Islamabad: Former Pakistani military dictator Pervez Musharraf has admitted that the Pakistan state not only gave a "hero's welcome" to terrorists like Lashkar-e-Taiba founder Hafiz Saeed but also trained and supported them to fight against India in Jammu and Kashmir.
In an undated video interview of Musharraf, uploaded by former senator Farhatullah Babar, the former Pakistan President also acknowledges that Pakistan "introduced religious militancy" in Afghanistan in the 1980s, and at the time terrorists like Osama bin-Laden, Jalaluddin Haqqani were "our heroes".
"From 1979 we changed it (Pak policy) a lot, we introduced religious militancy in favour of Pakistan to oust the Soviets (from Afghanistan).
"We brought in the Mujahideen from across the world, we brought the Taliban, we trained them with weapons...
"The Haqqani, they are our heroes of the '80s, Osama bin Laden was our hero, Zawahiri was our hero.. Then the situation was different," Musharraf told his interviewer.
"Now the situation has changed, now the heroes have become villains."
Going to Kashmir, he says: "Take the 1990s, in Kashmir, Hafiz Saeed. There was a freedom struggle that started in 1990. They were beaten by the Indian Army, and they ran to Pakistan. They were supported by Pakistan, they were given a hero's reception.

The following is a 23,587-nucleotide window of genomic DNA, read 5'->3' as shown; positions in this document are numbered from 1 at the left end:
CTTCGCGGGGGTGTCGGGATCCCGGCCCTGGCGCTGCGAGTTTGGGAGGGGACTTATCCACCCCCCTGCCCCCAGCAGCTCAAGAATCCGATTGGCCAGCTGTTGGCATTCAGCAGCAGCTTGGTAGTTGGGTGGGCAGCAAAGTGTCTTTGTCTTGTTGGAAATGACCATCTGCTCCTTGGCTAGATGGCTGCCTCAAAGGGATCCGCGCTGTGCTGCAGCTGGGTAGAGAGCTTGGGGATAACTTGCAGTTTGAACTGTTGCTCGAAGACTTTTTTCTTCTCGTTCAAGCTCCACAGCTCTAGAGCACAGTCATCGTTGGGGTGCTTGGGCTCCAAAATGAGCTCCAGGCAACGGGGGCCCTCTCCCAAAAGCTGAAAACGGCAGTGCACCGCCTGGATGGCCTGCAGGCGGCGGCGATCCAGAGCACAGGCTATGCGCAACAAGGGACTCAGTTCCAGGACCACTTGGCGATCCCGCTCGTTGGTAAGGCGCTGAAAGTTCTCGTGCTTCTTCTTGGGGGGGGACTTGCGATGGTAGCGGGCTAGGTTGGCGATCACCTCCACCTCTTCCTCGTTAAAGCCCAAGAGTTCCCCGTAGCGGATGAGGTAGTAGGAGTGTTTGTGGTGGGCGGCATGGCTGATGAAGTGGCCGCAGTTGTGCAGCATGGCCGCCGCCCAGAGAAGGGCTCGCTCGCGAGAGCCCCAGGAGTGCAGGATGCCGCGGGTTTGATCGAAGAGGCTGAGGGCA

"They were properly trained, and we were in support of them. They were Mujahideen who would fight against the Indian Army for their rights. Then the Lashkar-e-Taiba was created, and a dozen other outfits... They were our heroes.
"They were fighting for their brothers and sisters in Kashmir, risking their lives.
"The whole thing should be understood. Now the situation has changed, and they have become villains, and people are asking for them to be caught and punished.
"Now it has been converted to terrorism. This religious mujahideen that was earlier a positive impact has turned into a negative activity," he said.
Babar, attaching the video, wrote on twitter: "When Musharraf blurts that militants were nurtured and touted as 'heroes' to fight in Kashmir. If it resulted in destruction of two generations of Pashtuns, it didn't matter. Is it wrong to demand Truth Commission to find out who devised self-serving policies that destroyed Pashtuns?"
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